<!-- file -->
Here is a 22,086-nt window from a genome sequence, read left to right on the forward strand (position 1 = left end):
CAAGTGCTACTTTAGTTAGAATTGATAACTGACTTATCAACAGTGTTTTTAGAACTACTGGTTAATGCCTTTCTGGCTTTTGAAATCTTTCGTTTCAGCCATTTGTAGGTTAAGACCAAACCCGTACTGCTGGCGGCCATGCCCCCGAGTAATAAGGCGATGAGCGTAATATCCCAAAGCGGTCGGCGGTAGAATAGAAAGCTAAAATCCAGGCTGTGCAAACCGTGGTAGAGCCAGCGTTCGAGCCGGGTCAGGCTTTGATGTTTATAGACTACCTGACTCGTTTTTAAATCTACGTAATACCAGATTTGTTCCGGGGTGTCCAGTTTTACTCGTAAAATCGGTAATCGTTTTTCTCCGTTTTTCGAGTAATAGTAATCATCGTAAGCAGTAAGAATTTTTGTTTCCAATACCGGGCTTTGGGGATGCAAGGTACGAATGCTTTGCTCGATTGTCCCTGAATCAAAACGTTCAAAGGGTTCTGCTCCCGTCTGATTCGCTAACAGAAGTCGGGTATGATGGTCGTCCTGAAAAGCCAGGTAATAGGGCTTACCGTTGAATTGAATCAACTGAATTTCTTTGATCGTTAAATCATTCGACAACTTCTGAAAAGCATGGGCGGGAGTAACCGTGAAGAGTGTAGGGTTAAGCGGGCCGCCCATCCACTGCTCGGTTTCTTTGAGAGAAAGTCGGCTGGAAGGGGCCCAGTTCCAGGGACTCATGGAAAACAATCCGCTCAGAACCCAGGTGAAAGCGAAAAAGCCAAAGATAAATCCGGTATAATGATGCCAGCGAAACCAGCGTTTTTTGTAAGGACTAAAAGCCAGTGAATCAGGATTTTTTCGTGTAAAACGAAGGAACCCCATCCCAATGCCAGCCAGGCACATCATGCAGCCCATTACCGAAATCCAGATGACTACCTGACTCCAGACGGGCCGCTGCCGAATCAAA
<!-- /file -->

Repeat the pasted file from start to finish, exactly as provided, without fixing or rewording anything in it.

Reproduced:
Here is a 22,086-nt window from a genome sequence, read left to right on the forward strand (position 1 = left end):
CAAGTGCTACTTTAGTTAGAATTGATAACTGACTTATCAACAGTGTTTTTAGAACTACTGGTTAATGCCTTTCTGGCTTTTGAAATCTTTCGTTTCAGCCATTTGTAGGTTAAGACCAAACCCGTACTGCTGGCGGCCATGCCCCCGAGTAATAAGGCGATGAGCGTAATATCCCAAAGCGGTCGGCGGTAGAATAGAAAGCTAAAATCCAGGCTGTGCAAACCGTGGTAGAGCCAGCGTTCGAGCCGGGTCAGGCTTTGATGTTTATAGACTACCTGACTCGTTTTTAAATCTACGTAATACCAGATTTGTTCCGGGGTGTCCAGTTTTACTCGTAAAATCGGTAATCGTTTTTCTCCGTTTTTCGAGTAATAGTAATCATCGTAAGCAGTAAGAATTTTTGTTTCCAATACCGGGCTTTGGGGATGCAAGGTACGAATGCTTTGCTCGATTGTCCCTGAATCAAAACGTTCAAAGGGTTCTGCTCCCGTCTGATTCGCTAACAGAAGTCGGGTATGATGGTCGTCCTGAAAAGCCAGGTAATAGGGCTTACCGTTGAATTGAATCAACTGAATTTCTTTGATCGTTAAATCATTCGACAACTTCTGAAAAGCATGGGCGGGAGTAACCGTGAAGAGTGTAGGGTTAAGCGGGCCGCCCATCCACTGCTCGGTTTCTTTGAGAGAAAGTCGGCTGGAAGGGGCCCAGTTCCAGGGACTCATGGAAAACAATCCGCTCAGAACCCAGGTGAAAGCGAAAAAGCCAAAGATAAATCCGGTATAATGATGCCAGCGAAACCAGCGTTTTTTGTAAGGACTAAAAGCCAGTGAATCAGGATTTTTTCGTGTAAAACGAAGGAACCCCATCCCAATGCCAGCCAGGCACATCATGCAGCCCATTACCGAAATCCAGATGACTACCTGACTCCAGACGGGCCGCTGCCGAATCAAA